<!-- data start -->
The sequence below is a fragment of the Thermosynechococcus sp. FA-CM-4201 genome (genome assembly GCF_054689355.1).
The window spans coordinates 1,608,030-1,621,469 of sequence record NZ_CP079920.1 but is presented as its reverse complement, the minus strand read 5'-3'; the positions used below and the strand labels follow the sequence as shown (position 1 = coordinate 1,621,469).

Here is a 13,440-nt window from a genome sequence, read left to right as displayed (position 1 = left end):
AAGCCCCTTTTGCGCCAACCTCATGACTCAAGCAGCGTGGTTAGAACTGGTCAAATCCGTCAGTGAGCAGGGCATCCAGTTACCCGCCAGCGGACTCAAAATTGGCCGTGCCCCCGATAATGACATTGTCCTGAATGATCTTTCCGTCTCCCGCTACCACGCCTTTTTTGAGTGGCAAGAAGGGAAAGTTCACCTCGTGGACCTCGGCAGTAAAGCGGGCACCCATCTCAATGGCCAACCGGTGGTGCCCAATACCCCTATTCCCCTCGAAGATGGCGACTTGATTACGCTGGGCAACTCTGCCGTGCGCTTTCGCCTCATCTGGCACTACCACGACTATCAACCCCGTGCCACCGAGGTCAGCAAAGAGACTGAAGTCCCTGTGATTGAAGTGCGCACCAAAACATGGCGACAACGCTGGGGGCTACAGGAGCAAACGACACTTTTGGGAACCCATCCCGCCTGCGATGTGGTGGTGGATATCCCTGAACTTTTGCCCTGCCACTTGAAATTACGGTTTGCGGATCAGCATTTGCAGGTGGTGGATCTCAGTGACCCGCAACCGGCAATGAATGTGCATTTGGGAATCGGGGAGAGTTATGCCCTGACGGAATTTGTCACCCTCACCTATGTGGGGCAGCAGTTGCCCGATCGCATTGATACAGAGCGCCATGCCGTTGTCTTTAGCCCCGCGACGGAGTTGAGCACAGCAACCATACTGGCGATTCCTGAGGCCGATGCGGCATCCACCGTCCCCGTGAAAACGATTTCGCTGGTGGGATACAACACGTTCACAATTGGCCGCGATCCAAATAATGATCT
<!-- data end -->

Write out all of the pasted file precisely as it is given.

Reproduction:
The sequence below is a fragment of the Thermosynechococcus sp. FA-CM-4201 genome (genome assembly GCF_054689355.1).
The window spans coordinates 1,608,030-1,621,469 of sequence record NZ_CP079920.1 but is presented as its reverse complement, the minus strand read 5'-3'; the positions used below and the strand labels follow the sequence as shown (position 1 = coordinate 1,621,469).

Here is a 13,440-nt window from a genome sequence, read left to right as displayed (position 1 = left end):
AAGCCCCTTTTGCGCCAACCTCATGACTCAAGCAGCGTGGTTAGAACTGGTCAAATCCGTCAGTGAGCAGGGCATCCAGTTACCCGCCAGCGGACTCAAAATTGGCCGTGCCCCCGATAATGACATTGTCCTGAATGATCTTTCCGTCTCCCGCTACCACGCCTTTTTTGAGTGGCAAGAAGGGAAAGTTCACCTCGTGGACCTCGGCAGTAAAGCGGGCACCCATCTCAATGGCCAACCGGTGGTGCCCAATACCCCTATTCCCCTCGAAGATGGCGACTTGATTACGCTGGGCAACTCTGCCGTGCGCTTTCGCCTCATCTGGCACTACCACGACTATCAACCCCGTGCCACCGAGGTCAGCAAAGAGACTGAAGTCCCTGTGATTGAAGTGCGCACCAAAACATGGCGACAACGCTGGGGGCTACAGGAGCAAACGACACTTTTGGGAACCCATCCCGCCTGCGATGTGGTGGTGGATATCCCTGAACTTTTGCCCTGCCACTTGAAATTACGGTTTGCGGATCAGCATTTGCAGGTGGTGGATCTCAGTGACCCGCAACCGGCAATGAATGTGCATTTGGGAATCGGGGAGAGTTATGCCCTGACGGAATTTGTCACCCTCACCTATGTGGGGCAGCAGTTGCCCGATCGCATTGATACAGAGCGCCATGCCGTTGTCTTTAGCCCCGCGACGGAGTTGAGCACAGCAACCATACTGGCGATTCCTGAGGCCGATGCGGCATCCACCGTCCCCGTGAAAACGATTTCGCTGGTGGGATACAACACGTTCACAATTGGCCGCGATCCAAATAATGATCT